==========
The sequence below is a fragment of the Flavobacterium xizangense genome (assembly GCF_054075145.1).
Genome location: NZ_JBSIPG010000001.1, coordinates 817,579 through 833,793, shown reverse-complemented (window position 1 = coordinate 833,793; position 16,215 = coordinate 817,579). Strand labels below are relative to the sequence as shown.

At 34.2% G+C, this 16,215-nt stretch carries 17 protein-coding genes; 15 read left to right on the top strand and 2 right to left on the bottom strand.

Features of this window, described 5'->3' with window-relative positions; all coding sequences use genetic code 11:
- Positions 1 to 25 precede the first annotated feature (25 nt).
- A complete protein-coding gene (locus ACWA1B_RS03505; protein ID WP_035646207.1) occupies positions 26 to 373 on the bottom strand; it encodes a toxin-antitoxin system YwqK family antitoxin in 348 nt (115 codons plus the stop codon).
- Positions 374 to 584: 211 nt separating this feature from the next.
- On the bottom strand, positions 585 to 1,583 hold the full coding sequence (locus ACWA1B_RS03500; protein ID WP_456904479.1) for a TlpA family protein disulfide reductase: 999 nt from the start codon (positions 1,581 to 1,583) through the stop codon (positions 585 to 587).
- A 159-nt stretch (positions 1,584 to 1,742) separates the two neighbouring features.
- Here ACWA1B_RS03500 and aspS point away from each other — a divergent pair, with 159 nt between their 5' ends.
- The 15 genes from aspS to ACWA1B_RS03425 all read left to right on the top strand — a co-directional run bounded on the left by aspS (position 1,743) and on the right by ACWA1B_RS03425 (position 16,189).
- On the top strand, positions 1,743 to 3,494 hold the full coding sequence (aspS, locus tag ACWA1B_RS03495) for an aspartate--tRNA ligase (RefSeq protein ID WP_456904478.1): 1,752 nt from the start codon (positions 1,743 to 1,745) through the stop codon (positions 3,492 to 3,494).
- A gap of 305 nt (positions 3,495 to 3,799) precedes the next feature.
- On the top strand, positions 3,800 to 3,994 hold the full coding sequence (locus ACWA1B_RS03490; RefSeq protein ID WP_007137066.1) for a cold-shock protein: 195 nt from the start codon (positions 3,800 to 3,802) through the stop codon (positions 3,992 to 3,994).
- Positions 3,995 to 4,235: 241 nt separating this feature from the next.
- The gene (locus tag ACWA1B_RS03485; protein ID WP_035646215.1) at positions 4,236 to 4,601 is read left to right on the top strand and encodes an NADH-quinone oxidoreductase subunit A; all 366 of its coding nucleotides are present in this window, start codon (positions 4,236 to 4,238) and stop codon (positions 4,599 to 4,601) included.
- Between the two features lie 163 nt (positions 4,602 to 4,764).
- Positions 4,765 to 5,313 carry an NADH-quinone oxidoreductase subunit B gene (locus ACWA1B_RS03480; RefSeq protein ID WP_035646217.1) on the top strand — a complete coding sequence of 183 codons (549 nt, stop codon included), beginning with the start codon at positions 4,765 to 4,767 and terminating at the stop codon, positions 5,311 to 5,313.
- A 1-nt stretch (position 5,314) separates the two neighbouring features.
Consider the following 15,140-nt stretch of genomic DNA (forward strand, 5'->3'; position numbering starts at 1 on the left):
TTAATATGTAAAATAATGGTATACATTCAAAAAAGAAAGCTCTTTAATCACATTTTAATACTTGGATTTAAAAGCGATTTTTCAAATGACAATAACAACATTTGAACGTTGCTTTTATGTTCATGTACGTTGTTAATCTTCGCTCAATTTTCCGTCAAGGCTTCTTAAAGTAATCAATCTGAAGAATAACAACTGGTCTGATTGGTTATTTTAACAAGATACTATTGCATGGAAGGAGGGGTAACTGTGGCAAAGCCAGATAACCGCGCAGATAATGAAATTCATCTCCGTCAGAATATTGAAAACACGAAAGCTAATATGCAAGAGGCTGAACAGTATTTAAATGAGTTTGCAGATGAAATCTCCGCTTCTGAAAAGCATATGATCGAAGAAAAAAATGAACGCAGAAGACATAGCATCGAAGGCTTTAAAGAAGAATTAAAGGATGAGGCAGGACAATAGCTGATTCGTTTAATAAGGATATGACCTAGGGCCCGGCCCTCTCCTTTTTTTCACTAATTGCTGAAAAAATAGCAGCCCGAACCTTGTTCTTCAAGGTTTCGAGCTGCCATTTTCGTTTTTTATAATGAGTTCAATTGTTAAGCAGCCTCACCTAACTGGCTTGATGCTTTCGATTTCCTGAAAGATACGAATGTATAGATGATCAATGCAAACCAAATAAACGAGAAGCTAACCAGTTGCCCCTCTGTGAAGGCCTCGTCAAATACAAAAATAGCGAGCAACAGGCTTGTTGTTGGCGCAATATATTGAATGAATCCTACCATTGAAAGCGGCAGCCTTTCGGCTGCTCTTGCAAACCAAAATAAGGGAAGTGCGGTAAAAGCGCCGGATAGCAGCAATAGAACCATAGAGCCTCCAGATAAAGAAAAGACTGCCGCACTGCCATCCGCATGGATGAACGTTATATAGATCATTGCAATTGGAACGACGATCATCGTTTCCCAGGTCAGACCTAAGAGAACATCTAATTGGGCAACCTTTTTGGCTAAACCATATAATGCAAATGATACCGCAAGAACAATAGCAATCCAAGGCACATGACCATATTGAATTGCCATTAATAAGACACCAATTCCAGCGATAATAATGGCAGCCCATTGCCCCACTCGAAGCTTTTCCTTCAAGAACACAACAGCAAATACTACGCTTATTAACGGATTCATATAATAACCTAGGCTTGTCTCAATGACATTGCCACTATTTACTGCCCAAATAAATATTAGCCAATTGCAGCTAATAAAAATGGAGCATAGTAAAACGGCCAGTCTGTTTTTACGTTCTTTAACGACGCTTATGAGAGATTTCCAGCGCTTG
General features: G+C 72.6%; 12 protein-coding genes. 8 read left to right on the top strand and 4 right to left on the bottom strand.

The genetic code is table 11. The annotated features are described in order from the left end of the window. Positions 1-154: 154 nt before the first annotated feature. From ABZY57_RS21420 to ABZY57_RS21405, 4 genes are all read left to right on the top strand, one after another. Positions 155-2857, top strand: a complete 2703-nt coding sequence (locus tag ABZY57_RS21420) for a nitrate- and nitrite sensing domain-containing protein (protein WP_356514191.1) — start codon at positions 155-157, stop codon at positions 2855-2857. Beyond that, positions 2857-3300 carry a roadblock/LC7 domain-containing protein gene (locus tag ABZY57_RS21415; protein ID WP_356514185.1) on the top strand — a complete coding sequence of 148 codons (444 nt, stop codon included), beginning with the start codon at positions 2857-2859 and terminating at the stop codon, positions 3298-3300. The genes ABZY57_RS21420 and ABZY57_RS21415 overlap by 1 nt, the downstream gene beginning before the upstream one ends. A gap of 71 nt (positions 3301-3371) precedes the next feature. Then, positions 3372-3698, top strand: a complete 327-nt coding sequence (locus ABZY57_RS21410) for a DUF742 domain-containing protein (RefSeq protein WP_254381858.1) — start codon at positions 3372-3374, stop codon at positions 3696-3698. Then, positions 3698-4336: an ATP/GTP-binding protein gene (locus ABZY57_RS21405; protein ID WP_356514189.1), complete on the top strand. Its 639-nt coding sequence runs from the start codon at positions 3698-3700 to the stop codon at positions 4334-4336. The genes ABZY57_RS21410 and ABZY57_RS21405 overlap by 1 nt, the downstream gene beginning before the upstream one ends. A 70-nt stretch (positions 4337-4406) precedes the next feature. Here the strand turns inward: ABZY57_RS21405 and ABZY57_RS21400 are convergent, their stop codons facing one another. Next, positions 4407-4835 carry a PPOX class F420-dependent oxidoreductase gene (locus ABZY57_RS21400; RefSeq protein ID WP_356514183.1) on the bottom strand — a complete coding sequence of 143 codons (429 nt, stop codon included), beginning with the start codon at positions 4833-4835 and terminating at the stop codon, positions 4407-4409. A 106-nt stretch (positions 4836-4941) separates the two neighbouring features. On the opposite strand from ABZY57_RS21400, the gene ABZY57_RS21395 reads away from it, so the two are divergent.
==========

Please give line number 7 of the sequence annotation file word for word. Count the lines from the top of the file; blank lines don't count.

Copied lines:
- Positions 374 to 584: 211 nt separating this feature from the next.